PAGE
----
Finally, we compared the index values for each company with its total shareholder return (TSR) over the same period. By itself, the index provides a simple yet comprehensive check on a company’s readiness to grow. When combined with TSR data, it provides a framework for understanding which actions and attributes are likely to have the greatest impact on performance. We did, in fact, find a correlation: Companies with high scores on the Fit for Growth Index, as a group, scored higher in general performance as well.
A closer look at the index reveals that relatively few companies have comprehensively equipped themselves to drive superior growth. In fact, we found five recurring patterns in the scores: five types of companies, each with its own level of readiness for growth (see Exhibit 2). Like all archetypes, these are, of course, simplifications; their purpose is to distill the essential, common characteristics of each cluster, but not every company in an archetype group will display all the characteristics.
Nonetheless, all of the 197 companies we surveyed can be credibly assigned to one of the archetypes. When we did this, we found that more than three-quarters weren’t optimally equipped to win in their chosen space. A sizable majority were either “Distracted” (they lacked a clearly articulated “right to win” and set of differentiating capabilities) or “Capability Constrained” (they had not adequately operationalized a theoretically strong strategy and capabilities set). As might be expected, the number of companies that were “Strategically Adrift”—without a coherent strategy—was smaller; most major companies have developed a basic alignment to the needs of their market. The most telling finding: Only two categories, “In the Game” and “Ready for Growth,” provided consistently strong performance, and less than one-fifth of the companies (17 percent) fell into either of these two groups.
Performance and Readiness
What does this analysis tell us about corporate performance? How does a company’s “readiness for growth” affect its market return?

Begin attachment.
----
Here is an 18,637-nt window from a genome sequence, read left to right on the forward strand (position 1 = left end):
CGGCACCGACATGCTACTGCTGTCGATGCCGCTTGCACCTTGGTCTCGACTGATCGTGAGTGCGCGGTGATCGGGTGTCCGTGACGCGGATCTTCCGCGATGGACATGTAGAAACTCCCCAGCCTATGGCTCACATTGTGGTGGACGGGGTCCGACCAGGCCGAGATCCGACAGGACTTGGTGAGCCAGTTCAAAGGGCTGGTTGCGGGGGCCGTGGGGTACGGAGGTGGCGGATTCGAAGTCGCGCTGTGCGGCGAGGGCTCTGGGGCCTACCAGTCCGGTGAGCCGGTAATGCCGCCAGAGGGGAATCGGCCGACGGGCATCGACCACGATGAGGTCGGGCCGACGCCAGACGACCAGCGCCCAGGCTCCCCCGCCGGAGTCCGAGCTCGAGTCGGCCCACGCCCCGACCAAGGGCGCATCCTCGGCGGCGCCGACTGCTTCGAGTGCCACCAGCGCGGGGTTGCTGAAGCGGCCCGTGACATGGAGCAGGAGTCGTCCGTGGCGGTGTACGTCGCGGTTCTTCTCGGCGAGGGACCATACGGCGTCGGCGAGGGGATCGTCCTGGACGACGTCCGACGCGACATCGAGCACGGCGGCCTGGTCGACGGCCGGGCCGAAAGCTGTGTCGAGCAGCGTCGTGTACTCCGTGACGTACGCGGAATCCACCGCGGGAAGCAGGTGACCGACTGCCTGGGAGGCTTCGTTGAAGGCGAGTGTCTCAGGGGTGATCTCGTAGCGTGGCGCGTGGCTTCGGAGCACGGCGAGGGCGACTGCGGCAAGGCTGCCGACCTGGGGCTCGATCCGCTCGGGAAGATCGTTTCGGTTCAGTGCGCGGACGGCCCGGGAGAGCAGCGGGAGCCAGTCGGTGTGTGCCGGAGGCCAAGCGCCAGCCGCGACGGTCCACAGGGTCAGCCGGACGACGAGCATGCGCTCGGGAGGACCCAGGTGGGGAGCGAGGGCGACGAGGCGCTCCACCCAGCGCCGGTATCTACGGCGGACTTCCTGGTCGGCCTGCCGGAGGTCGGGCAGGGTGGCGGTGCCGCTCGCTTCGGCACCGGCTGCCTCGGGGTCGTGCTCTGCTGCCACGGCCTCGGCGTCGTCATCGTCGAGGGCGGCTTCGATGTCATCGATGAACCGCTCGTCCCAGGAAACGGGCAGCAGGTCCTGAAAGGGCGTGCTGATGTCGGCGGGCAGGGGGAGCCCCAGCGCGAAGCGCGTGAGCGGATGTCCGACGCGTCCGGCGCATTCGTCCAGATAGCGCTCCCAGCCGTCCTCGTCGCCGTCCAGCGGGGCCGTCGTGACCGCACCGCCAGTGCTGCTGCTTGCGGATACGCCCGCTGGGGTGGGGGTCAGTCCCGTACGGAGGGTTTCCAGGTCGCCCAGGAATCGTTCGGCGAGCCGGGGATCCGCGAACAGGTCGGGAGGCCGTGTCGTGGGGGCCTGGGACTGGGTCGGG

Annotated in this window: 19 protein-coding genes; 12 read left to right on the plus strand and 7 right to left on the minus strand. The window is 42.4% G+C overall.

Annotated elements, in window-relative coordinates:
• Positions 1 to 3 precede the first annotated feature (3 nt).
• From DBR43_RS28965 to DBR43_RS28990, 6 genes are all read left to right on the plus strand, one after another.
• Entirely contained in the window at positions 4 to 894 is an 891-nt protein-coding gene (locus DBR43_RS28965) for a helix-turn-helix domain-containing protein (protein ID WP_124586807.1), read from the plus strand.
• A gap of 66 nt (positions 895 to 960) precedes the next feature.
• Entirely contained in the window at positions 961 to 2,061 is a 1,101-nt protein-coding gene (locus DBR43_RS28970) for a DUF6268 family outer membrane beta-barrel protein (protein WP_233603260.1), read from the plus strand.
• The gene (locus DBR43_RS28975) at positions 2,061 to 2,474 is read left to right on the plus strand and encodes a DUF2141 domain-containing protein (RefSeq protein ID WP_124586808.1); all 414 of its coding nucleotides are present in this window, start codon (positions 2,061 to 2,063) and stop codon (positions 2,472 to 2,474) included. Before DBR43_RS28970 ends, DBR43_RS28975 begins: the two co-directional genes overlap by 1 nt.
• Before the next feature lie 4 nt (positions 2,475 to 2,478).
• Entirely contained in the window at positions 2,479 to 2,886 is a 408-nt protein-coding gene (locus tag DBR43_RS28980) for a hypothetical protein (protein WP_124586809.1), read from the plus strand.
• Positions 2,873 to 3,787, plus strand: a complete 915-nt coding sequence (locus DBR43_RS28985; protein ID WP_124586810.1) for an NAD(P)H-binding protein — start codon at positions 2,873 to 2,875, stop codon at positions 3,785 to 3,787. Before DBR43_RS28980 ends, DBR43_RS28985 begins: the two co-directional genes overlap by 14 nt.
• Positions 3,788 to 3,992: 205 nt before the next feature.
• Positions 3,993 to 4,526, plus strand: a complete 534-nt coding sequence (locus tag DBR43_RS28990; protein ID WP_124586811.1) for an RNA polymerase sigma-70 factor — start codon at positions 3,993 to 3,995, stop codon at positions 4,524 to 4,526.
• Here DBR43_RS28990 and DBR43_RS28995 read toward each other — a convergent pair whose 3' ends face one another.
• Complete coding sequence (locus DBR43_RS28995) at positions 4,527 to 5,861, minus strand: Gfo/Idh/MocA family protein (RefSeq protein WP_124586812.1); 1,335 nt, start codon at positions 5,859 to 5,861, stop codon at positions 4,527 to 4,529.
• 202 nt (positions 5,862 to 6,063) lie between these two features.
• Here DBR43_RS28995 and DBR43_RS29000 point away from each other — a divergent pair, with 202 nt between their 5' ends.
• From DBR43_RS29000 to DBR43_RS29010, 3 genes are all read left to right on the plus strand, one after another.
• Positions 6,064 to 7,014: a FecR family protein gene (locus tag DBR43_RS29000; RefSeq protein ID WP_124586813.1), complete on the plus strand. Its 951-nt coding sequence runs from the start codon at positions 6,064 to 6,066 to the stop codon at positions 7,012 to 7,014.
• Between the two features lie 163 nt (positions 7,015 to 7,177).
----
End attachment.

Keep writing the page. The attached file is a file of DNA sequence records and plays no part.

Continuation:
To measure the connection, we assigned each company a Fit for Growth Index score and compared it to the company’s total shareholder return over the two-year period from August 2010 through July 2012. Each company received a normalized TSR score between 0 and 100; 100 represented the company with the highest return in its industry segment, and 0 represented the company with the lowest. This form of calculation insulated the TSR results from external factors that might affect some sectors more than others—for example, higher-than-usual exposure to declines in spending due to the recession.
We found a strong correlation between shareholder return and levels of development in the key areas that make a company growth-ready. In addition, we discovered a clear “clumping” of archetypes. Those with similar patterns of development also had similar patterns of performance (see Exhibit 3).
Although the strength of the relationship varies by industry, our analysis confirms overall correlation. Almost three-quarters of companies with high index scores had high or medium-high TSR scores, and the companies with lower index scores tended to have lower TSR scores (see Exhibit 4).
Once the link between the index scores and market returns was established, the next logical question became, What specific elements, if any, in the index framework best explain strong performance? To find out, for each of 10 key subcomponents (listed in “Calculating the Fit for Growth Index”), we grouped our company sample into three bands (low, medium, and high scorers) and calculated the average TSR for each of those bands. This allowed us to determine those subcomponents that had the biggest gap between high- and low-scoring companies.
In general, we found distinct differences between the high and low TSR scorers. A few of the subcomponents within each of the building blocks (strategic clarity, resource alignment, and supportive organization) appear to have a particularly powerful impact on TSR scores. These are coherent strategy, strong capabilities, systematic investments, aligned initiatives, speed and decisiveness, and strong leadership. It should also be noted that even the high scorers in these areas achieved average TSR values of less than 60 on a scale from 0 to 100. This finding suggests that there is still room for improvement, even for this strongly performing peer group.